A forestry task force has recommended a raft of recommendations to help reduce red tape in the forestry sector.

Among the recommendations are removal of the Gangmaster Licensing Act from forestry, a simplified guide to the UK Forestry Standard and a system of earned recognition to reduce regulations for forest managers with a good track record of sustainable woodland management.

The Forestry Regulation Task Force’s final report is the culmination of nine months’ work, and contains 15 key recommendations, 26 recommendations and a further 14 points to improve existing processes.

The task force says where long-term forest management plans are devised, approved and implemented, the government should state they meet the UK Forestry Standard and accept them as satisfying the requirements of the EU Timber Regulation and Woodland Carbon Code.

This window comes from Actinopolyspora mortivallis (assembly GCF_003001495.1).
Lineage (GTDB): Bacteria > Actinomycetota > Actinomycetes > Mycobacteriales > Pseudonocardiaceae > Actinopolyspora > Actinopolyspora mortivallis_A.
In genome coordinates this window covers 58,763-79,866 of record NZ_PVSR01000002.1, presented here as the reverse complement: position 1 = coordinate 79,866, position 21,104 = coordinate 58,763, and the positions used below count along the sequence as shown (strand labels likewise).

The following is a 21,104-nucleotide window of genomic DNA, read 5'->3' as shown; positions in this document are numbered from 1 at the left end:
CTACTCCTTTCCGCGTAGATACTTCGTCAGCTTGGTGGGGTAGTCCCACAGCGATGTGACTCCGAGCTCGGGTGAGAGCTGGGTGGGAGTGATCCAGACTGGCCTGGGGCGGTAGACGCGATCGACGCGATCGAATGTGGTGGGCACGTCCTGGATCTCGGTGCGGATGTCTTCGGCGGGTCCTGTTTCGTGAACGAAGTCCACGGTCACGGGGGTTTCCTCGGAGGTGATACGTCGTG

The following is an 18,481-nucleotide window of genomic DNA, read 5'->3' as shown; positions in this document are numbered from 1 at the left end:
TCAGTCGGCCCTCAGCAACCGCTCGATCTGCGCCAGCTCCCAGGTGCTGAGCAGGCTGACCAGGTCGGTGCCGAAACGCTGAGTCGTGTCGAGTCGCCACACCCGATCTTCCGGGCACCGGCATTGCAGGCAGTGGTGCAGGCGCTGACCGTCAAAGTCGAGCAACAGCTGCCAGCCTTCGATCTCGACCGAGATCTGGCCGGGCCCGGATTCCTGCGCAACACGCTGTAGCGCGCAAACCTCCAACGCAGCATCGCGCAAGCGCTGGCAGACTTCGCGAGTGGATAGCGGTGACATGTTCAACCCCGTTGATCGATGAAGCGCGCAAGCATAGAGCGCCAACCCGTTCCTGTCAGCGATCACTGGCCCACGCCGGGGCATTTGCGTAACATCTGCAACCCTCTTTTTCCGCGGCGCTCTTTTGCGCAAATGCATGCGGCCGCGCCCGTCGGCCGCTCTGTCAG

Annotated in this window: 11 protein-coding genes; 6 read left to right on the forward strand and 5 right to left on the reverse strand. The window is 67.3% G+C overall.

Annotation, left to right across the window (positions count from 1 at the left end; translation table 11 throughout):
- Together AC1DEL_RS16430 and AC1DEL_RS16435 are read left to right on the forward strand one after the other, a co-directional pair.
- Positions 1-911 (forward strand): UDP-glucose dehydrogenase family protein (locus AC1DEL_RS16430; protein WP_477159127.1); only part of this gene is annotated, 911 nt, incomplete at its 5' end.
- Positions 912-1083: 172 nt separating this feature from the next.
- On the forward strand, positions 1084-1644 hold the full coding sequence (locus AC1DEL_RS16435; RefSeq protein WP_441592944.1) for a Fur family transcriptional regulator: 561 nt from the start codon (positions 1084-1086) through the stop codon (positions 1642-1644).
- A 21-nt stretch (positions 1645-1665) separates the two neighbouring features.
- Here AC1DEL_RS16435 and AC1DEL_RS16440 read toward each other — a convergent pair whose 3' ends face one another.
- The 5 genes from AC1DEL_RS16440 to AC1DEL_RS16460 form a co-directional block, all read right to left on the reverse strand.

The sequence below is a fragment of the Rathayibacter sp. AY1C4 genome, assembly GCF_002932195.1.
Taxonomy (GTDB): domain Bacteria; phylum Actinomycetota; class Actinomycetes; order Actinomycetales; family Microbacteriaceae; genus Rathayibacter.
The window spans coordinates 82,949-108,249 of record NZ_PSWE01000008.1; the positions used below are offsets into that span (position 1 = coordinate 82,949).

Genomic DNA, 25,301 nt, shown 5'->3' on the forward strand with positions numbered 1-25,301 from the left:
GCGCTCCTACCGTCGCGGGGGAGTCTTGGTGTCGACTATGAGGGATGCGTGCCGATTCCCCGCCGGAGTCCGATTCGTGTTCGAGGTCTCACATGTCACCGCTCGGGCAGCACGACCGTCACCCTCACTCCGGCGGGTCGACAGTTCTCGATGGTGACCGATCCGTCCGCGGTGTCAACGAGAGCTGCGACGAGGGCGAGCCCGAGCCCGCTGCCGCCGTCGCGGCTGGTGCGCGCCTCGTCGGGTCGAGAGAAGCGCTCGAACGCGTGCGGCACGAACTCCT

The earned recognition section provides a framework for a reduced burden of regulation and inspection for woodland managers/owners.

“We have to reduce the burden that red tape has put on people who own or manage our forests if we want the industry to thrive,” said forestry minister Jim Paice.

Removal of the Gangmasters Act, based on evidence that forestry is low-risk, means forest workers no longer have to be licensed.

Defra will look at the proposals early next year.

For the full text on the proposals click here